The presence of long-lived charge-separated excited states in metal-organic frameworks (MOFs) can enhance their photocatalytic activity by decreasing the probability that photogenerated electrons and holes recombine before accessing adsorbed reactants. Detecting these charge-separated states via optical transient absorption, however, can be challenging when they lack definitive optical signatures. We investigate the long-lived excited state of a MOF with such vague optical properties, MIL-100(Fe), composed of Fe3-μ3-oxo clusters and trimesic acid linkers, using Fe K-edge X-ray transient absorption (XTA) spectroscopy to unambiguously determine its ligand-to-metal charge-transfer character. Spectra measured at time delays up to 3.6 μs confirm the long-lived nature of the charge-separated excited state. Several trinuclear iron μ3-oxo carboxylate complexes, which model the trinuclear cores of the MOF structure, are measured for comparison using both steady-state X-ray absorption spectroscopy and XTA to further support this assignment and corresponding decay time. The MOF is prepared as a colloidal nanoparticle suspension for these measurements, so both its fabrication and particle size analysis are presented as well.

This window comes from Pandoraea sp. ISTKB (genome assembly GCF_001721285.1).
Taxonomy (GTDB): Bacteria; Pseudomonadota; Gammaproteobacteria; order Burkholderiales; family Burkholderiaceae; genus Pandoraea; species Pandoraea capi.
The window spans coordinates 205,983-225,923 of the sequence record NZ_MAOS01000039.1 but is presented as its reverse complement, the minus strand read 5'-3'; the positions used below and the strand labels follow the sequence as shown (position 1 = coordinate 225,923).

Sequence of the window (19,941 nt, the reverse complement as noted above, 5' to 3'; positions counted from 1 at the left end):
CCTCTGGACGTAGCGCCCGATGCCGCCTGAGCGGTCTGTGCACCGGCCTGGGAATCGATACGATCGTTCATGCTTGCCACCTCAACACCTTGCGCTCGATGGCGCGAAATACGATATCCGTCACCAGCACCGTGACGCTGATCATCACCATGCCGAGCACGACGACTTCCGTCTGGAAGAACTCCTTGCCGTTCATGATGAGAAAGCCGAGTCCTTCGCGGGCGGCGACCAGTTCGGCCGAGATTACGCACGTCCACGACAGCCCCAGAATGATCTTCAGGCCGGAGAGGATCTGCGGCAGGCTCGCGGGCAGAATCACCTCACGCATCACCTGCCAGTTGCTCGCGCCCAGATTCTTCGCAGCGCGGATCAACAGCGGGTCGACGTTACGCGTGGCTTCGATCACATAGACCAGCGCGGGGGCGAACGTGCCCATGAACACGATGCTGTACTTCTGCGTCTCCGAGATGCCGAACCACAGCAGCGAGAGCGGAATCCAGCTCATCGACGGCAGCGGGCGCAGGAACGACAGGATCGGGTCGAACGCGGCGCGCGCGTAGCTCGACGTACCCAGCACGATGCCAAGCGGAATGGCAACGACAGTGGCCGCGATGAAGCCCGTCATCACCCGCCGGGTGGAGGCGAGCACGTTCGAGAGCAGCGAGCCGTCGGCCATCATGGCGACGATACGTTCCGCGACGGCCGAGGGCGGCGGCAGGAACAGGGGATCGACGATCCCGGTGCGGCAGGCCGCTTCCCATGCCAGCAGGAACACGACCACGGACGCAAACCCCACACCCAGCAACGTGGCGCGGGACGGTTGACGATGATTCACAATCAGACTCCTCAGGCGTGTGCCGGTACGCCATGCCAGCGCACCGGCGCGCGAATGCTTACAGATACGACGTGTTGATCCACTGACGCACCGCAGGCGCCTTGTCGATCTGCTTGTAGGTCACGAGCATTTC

All Science Journal Classification (ASJC) codes
- Electronic, Optical and Magnetic Materials
- Physical and Theoretical Chemistry
- Surfaces, Coatings and Films